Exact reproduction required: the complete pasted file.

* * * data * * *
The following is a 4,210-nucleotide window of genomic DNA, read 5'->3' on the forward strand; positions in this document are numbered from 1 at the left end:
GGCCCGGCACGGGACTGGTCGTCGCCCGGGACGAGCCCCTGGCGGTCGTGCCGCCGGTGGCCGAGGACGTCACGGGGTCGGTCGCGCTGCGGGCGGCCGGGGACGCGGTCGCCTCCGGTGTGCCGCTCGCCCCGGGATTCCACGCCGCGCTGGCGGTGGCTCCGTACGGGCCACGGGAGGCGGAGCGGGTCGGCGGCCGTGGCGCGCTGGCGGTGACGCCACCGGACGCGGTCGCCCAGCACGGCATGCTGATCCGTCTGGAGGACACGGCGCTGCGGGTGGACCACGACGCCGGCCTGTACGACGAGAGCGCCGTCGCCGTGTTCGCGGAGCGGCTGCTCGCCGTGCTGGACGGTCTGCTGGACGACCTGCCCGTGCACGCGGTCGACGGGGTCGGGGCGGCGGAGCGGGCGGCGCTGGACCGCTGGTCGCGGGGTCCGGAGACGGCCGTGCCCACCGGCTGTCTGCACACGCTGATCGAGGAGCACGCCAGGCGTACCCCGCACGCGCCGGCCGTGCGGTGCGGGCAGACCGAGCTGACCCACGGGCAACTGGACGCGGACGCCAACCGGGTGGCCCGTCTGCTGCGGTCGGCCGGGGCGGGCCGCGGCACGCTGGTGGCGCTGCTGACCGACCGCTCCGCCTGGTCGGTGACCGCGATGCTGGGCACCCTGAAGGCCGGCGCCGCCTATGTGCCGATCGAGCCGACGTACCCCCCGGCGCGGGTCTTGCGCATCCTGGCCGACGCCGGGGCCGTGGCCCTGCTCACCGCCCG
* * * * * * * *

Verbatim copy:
The following is a 4,210-nucleotide window of genomic DNA, read 5'->3' on the forward strand; positions in this document are numbered from 1 at the left end:
GGCCCGGCACGGGACTGGTCGTCGCCCGGGACGAGCCCCTGGCGGTCGTGCCGCCGGTGGCCGAGGACGTCACGGGGTCGGTCGCGCTGCGGGCGGCCGGGGACGCGGTCGCCTCCGGTGTGCCGCTCGCCCCGGGATTCCACGCCGCGCTGGCGGTGGCTCCGTACGGGCCACGGGAGGCGGAGCGGGTCGGCGGCCGTGGCGCGCTGGCGGTGACGCCACCGGACGCGGTCGCCCAGCACGGCATGCTGATCCGTCTGGAGGACACGGCGCTGCGGGTGGACCACGACGCCGGCCTGTACGACGAGAGCGCCGTCGCCGTGTTCGCGGAGCGGCTGCTCGCCGTGCTGGACGGTCTGCTGGACGACCTGCCCGTGCACGCGGTCGACGGGGTCGGGGCGGCGGAGCGGGCGGCGCTGGACCGCTGGTCGCGGGGTCCGGAGACGGCCGTGCCCACCGGCTGTCTGCACACGCTGATCGAGGAGCACGCCAGGCGTACCCCGCACGCGCCGGCCGTGCGGTGCGGGCAGACCGAGCTGACCCACGGGCAACTGGACGCGGACGCCAACCGGGTGGCCCGTCTGCTGCGGTCGGCCGGGGCGGGCCGCGGCACGCTGGTGGCGCTGCTGACCGACCGCTCCGCCTGGTCGGTGACCGCGATGCTGGGCACCCTGAAGGCCGGCGCCGCCTATGTGCCGATCGAGCCGACGTACCCCCCGGCGCGGGTCTTGCGCATCCTGGCCGACGCCGGGGCCGTGGCCCTGCTCACCGCCCG